Thanks for reading!

Intuitively, why does...

$$\lim_{n \rightarrow \infty} \left(1+\frac{1}{n}\right)^{xn}=\lim_{n \rightarrow \infty} \left(1+\frac{x}{n}\right)^{n}=e^x$$

Note, I'm not asking why $e^x$ is one of the two limits. I understand the first limit, or at least I think I do.

In terms of continuous growth however (I don't just want a mathematical proof - the more intuitive the answer is the better), I'd like to understand why the two limits are equivalent!

Why is letting some principal amount grow by $\frac{1}{n}$ times its current value $xn$ times equal to letting that principal grow by $\frac{x}{n}$ times its current value $n$ times if we allow $n \rightarrow \infty$?


  • 1
    $\begingroup$ Think about integration, specifically integrating $1/x^{1+1/n}$ when $n$ is very large. Remember that the integral of $1/x = \ln{x}$. $\endgroup$ – bob.sacamento Jul 11 at 20:01

Forget that $n$ is an integer. For $x > 0$ we have

$$\lim_{y\to\infty} \left(1+\frac{x}{y}\right)^y = \lim_{y\to\infty} \left(1+\frac{1}{\frac{y}{x}}\right)^{x\cdot \frac{y}{x}}$$

If $y \to \infty$ then $z:= \frac{y}{x} \to \infty$ as well so change of variables gives that this is equal to $$\lim_{z\to\infty} \left(1+\frac1z\right)^{xz}$$ which is the desired expression.


In general $$\lim_{x\to \infty} \left( 1+\frac{a}{x} \right) ^{bx}=e^{ab}$$ and they are only based on the definition of the number $e$ $$e:=\lim_{n\to \infty} \left( 1+\frac{1}{n} \right)^n $$ Here is a simple proof: $$\begin{align} \lim_{x\to \infty} \left( 1+\frac{a}{x} \right) ^{bx} &= \lim_{x\to \infty} \left[ \left( 1+\frac{a}{x} \right)^{x/a} \right]^{ab} \\ &= \lim_{n\to \infty} \left[ \left( 1+\frac{1}{n} \right)^n \right]^{ab} \quad (\textrm{take } n=x/a) \\ &= \left[ \lim_{n\to \infty} \left( 1+\frac{1}{n} \right)^n \right]^{ab} \\ &= e^{ab}. \end{align}$$


Apply binomial theorem resp. the binomial series, then $$ \left(1+\frac1n\right)^{nx}=1+x+\sum_{k=2}^{\infty}\frac{x(x-\frac1n)...(x-\frac{k-1}n)}{k!} $$ and $$ \left(1+\frac xn\right)^{n}=1+x+\sum_{k=2}^{\infty}\frac{(1-\frac1n)...(1-\frac{k-1}n)}{k!}x^k $$ Both expansions converge in their coefficients to the same limit $\frac{x^k}{k!}$, the complicated part is to show that exchanging the limit in the series and in the coefficients is permissible.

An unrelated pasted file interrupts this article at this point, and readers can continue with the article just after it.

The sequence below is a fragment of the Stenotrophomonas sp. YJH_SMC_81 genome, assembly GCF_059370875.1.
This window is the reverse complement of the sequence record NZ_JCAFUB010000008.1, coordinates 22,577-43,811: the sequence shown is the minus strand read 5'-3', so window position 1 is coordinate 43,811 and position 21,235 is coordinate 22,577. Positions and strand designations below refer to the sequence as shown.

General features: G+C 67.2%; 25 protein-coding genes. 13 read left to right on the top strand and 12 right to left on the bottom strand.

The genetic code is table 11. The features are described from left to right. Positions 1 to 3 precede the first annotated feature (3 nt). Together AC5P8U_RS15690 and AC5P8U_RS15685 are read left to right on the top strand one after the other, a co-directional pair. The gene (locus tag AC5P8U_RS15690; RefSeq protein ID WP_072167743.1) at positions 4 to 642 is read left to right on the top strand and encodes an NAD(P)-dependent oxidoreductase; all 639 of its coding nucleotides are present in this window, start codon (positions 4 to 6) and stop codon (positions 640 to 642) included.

Consider that for $x>0$, $n$ and $\frac nx$ both tend to infinity so that

$$\lim_{n\to\infty}\left(1+\dfrac1n\right)^n=\lim_{n\to\infty}\left(1+\dfrac xn\right)^{n/x}=e.$$

Then by continuity, you can raise to the $x^{th}$ power inside the limit,

$$\lim_{n\to\infty}\left(1+\dfrac1n\right)^{nx}=\lim_{n\to\infty}\left(1+\dfrac xn\right)^n=e^x.$$

For negative $x$, you must modify the reasoning as the argument goes to minus infinity.

$$\lim_{n\to\infty}\left(1+\dfrac xn\right)^{n/x}=\lim_{n\to\infty}\left(1-\dfrac1n\right)^{-n}=\lim_{n\to\infty}\left(1-\dfrac1{n+1}\right)^{-1-n}=\lim_{n\to\infty}\left(1+\dfrac1n\right)^{n+1}\\=\lim_{n\to\infty}\left(1+\dfrac1n\right)^n\left(1+\dfrac1n\right)=\lim_{n\to\infty}\left(1+\dfrac1n\right)^n=e.$$

For a more intuitive approach, notice that for small $\epsilon$ you can linearize

$$(1+\epsilon)^x\approx 1+\epsilon x$$ so that for large $n$,

$$\left(1+\frac1n\right)^x\approx1+\frac xn$$ and

$$\left(1+\frac1n\right)^{nx}\approx\left(1+\frac xn\right)^n.$$

For larger and larger $n$, the approximation improves.


$$1.001^3=1.003003001\approx 1.003$$ and $$1.001^{3000}=20.05545\approx 1.003^{1000}=19.99553\approx e^3=20.08553$$

Next, $$1.0001^3=1.000300030001\approx 1.0003$$ and $$1.0001^{30000}=20.08252\approx 1.0003^{10000}=20.07650\approx e^3=20.08553$$ $$\cdots$$


I will say my first thought.

If fix $x$, one can take $\exp (x)$ for "constant" intuitively. And it is known that for a real number $x'$ there are infinite sequences convergent to it, I mean there are many many sequences we do not construct (or notice) with the same limit $x'$, so let $a_n = (1+\frac{x}{n})^n$, $b_n = (1+\frac{1}{n})^{xn}$, sequences $\{ a_n \} , \{ b_n \}$ are just two cases( we are familiar with ) among them.

Maybe there is nothing special comparing to the rest.

  • $\begingroup$ This doesn't say anything about the question. Why do $a_n$ and $b_n$ have the same limit? $\endgroup$ – David C. Ullrich Jul 11 at 21:08

Your Answer

By clicking “Post Your Answer”, you agree to our terms of service, privacy policy and cookie policy

Not the answer you're looking for? Browse other questions tagged or ask your own question.